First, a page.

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tlf9999 27th May 2005 01:31 AM

my amp
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I built this amp based on a N-channel quasi I did a very years ago, and then married it to the JLH front end.

Sonically it is very nice, and handles capacitive loads at ease (notice the 2uf cap on the output terminal), because of the current feedback.

You can also run the traditional differential front end but need to use a higher miller cap (C8). I have fond that the design is quite insensitive to the choice of transistors and if you adjust R13, R14, and R15, you can also use bipolars as well.

tlf9999 27th May 2005 01:47 AM

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here is the 20khz driven into a 4ohm/2uf load network.

tlf9999 27th May 2005 01:49 AM

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Samuel Jayaraj 27th May 2005 03:35 AM

Very good stability into a capacitive load.

Despite using dual rails, why is C3 (3300uF) required at the output?

amplifierguru 27th May 2005 03:56 AM

Hi tlf9999,

why not bias your input base from ground directly and run a variable resistor from the =ve supply to the feedback C at the emitter and adjust for DC offset. A little simpler.

samuel Jayaraj,

You're right - there's no need for the output C of3M3F, but I'll be damned if I can see how you evaluate stability on 20KHz sine - and in the dark as well! My hat's off to you.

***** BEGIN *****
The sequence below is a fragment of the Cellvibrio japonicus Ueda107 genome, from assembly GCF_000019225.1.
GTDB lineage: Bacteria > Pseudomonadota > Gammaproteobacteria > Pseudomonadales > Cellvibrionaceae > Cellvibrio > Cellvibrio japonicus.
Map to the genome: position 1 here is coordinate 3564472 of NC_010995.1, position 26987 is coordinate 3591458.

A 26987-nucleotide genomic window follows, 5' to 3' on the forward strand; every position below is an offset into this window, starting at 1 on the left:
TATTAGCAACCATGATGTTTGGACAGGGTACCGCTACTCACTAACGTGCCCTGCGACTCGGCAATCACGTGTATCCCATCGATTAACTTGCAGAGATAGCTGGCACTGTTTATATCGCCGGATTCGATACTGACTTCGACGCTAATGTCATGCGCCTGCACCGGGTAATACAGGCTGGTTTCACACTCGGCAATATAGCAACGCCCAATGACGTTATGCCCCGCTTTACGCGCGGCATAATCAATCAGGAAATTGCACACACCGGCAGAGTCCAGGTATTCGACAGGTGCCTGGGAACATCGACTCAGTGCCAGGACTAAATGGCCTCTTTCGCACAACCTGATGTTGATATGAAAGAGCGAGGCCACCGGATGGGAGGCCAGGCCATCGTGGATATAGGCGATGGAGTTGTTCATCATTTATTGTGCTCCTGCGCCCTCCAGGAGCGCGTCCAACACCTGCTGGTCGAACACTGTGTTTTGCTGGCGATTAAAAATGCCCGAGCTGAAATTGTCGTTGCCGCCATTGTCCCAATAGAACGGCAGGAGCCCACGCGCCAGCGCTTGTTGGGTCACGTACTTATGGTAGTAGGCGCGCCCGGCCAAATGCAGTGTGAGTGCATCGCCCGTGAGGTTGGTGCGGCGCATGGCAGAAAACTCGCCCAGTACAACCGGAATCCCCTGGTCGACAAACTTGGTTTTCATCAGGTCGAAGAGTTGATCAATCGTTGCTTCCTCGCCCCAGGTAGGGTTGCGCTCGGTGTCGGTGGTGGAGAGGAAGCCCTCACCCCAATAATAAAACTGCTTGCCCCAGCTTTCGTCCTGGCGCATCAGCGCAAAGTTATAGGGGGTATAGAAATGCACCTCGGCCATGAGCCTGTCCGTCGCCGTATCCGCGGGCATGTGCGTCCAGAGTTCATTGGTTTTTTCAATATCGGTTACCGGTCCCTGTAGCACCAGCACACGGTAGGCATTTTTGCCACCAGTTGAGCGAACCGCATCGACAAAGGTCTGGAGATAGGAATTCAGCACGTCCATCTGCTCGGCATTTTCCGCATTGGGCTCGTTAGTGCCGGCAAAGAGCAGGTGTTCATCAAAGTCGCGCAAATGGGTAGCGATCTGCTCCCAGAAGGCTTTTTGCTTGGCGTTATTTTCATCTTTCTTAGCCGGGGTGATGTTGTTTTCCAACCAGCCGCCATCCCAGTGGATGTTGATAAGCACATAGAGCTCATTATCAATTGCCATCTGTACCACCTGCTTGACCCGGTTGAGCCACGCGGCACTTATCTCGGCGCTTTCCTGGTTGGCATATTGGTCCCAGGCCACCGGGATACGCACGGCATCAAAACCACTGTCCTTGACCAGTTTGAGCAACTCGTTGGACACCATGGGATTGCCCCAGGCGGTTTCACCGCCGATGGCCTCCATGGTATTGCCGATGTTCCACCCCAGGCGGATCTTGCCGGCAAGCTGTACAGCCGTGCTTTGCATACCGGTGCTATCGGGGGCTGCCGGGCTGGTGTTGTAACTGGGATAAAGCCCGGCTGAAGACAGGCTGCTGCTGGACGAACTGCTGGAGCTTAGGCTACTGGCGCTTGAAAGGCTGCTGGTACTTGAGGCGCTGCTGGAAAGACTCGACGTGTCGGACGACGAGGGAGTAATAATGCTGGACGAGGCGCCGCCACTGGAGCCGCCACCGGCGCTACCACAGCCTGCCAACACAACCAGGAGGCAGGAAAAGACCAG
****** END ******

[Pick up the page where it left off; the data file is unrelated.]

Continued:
Samuel Jayaraj 27th May 2005 09:41 AM

but I'll be damned if I can see how you evaluate stability on 20KHz sine (posted by amplifierguru)

I understand that it should have been a square wave test but there are too many amplifiers that will begin to oscillate even when passively connected to such a large reactive load, let alone being tested dynamically. Isn't the 'normal' output inductor there only to combat such capacitive loads? And how many of these (commercial) amps can safely be terminated with high capacitance cables, more so without the output inductor?

tlf9999 27th May 2005 10:11 AM


Originally posted by Samuel Jayaraj
Despite using dual rails, why is C3 (3300uF) required at the output?
because the simulation was done with 0vdc negative rail.

I wouldn't run this on +/- rails without a DC servo. The DC offset does wonder more than if differential pairs are used on the front: about 30-40mv, similar to pretty much all current feedback amps I have used.

Samuel Jayaraj 28th May 2005 07:34 AM

Although Output Offset Voltage close to zero volts is desirable, upto 100mV should not normally be a problem. Remove the output cap and please report back.

tlf9999 28th May 2005 10:10 AM

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it runs no problem without the cap.

here is the fft running 100Khz sine input and driving into a 4ohm/2p network, at about 90ma bias and 56v rails, without the output cap.

it is mostly low-order harmonics (<7x), at about 0.4v.

tlf9999 28th May 2005 11:23 PM

I also ran a version on NPN output devices (mjl21193 ?), with minor changes (driver resistors) to the original circuitry.

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